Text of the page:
Drones flying close by, monitoring behavior for anything out of the ordinary.
Touchless technology being implemented everywhere.
Thermal imaging cameras observing skin temperatures of people in a crowd.
Our world has changed a lot this year. As we adapt and work to find ways of keeping public spaces safe, we’re opening up to a world of new opportunities.
How far do we take it? What is possible? What are we willing to accept as our new normal?
All are serious questions we have to work hard to find the answers to, understand the implications, and implement.
Is thermal imaging a part of the solution?
Infrared cameras could be a starting point to help keep communities safe, and provide initial screening capabilities. Thermal imaging could help screen residents, staff, and visitors, for example, narrowing in on people whose health is outside of what is considered the norm.
Yet this isn’t flawless technology. Some people may be asymptomatic, or not carry a fever at all, even if they test positive. According to one recent article, skin temperatures are almost always lower than internal body temperature. The best places to test are on certain spots on the body, such as the ear canal, corner of the eye, or inside of the mouth. That makes only the most sophisticated thermal imaging systems valuable in critical areas.
Are there risks?
When you’re focused on implementing new technology into your place of business, it’s easy to fall for the bells and whistles. After all, you’re looking for something to help make your community more secure; why focus on the weaknesses? Yet, it’s the weaknesses that can compromise your business in an instant.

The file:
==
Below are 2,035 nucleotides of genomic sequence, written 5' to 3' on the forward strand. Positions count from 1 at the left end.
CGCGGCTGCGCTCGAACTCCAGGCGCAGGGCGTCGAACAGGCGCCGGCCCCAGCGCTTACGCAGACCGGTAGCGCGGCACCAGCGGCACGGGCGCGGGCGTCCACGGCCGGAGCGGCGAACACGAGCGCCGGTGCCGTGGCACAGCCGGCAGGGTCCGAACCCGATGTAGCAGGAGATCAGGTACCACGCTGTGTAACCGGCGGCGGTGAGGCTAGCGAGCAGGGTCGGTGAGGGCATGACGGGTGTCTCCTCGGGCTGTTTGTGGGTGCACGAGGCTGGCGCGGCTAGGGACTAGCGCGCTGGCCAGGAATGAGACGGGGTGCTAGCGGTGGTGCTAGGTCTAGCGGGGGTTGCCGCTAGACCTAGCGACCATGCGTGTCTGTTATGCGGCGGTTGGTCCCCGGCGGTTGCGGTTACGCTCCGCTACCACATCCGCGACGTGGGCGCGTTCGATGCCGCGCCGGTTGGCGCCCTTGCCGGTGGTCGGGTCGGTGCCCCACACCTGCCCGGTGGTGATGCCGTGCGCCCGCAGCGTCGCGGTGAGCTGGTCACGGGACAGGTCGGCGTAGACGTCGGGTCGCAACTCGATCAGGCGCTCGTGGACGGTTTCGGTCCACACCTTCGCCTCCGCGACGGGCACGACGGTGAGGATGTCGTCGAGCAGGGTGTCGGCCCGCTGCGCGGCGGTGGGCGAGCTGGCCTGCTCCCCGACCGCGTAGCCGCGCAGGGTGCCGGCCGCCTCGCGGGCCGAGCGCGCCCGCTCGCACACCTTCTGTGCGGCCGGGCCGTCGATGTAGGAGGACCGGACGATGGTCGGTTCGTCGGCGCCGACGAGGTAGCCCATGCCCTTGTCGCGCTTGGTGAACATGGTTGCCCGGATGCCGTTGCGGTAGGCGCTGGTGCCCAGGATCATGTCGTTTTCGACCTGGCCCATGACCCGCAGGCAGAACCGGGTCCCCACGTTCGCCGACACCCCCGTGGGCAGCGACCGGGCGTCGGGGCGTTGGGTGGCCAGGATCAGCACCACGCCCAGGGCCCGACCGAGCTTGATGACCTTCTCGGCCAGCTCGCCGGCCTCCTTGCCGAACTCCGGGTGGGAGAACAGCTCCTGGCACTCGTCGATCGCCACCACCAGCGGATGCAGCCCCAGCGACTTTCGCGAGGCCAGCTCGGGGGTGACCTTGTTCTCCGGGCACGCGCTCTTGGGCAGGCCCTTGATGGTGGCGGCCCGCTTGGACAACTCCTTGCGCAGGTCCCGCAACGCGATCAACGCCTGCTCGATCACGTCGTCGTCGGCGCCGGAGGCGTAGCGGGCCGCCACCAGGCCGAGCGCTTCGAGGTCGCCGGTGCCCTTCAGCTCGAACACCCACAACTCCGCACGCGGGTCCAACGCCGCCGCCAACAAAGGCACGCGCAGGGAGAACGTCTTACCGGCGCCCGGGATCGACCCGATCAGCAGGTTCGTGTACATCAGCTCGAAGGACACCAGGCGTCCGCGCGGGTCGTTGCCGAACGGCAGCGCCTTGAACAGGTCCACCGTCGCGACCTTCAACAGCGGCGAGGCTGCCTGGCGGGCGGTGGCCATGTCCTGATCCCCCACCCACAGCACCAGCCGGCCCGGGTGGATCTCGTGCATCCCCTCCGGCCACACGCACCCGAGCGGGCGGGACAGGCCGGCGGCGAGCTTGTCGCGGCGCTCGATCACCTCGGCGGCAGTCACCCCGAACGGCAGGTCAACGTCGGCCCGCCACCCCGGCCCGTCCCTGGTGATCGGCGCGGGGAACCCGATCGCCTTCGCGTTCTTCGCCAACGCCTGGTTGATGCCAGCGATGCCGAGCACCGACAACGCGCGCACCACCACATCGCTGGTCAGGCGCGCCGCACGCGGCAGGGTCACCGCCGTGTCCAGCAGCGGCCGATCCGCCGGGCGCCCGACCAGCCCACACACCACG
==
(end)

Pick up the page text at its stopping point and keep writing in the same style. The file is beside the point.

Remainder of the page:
Any time technology is involved, hackers are looking for ways to compromise the system. And they’ve found it with thermal imaging. Using a common search tool online, hackers recently discovered thousands of devices in the community. Cybercriminals easily acquired live feeds and accessed the code. While the damage was minimal, and the thermal imaging company was contacted immediately concerning weaknesses, it’s an example of just how wrong things can go.
Is thermal imaging worth the risks?
For the foreseeable future, for many organizations, the answer is: yes.
For local monitoring, it’s an easy way to scan a general population to start the process of determining risk. Thermal imaging cameras can find elevated skin temperatures, and provide audible alerts to instruct an individual to proceed to a second screening area. This is where more complex screenings can occur.
Is it perfect? Technology never offers one-hundred-percent guarantees.
Yet, depending on your circumstance, this added assurance can be a valuable tool in your safety arsenal as we return and build a new “life as normal.”
For IT Strategy, Cloud Conversion, or Help Desk Services reach out to us at Silver Linings Technology 360-450-4759.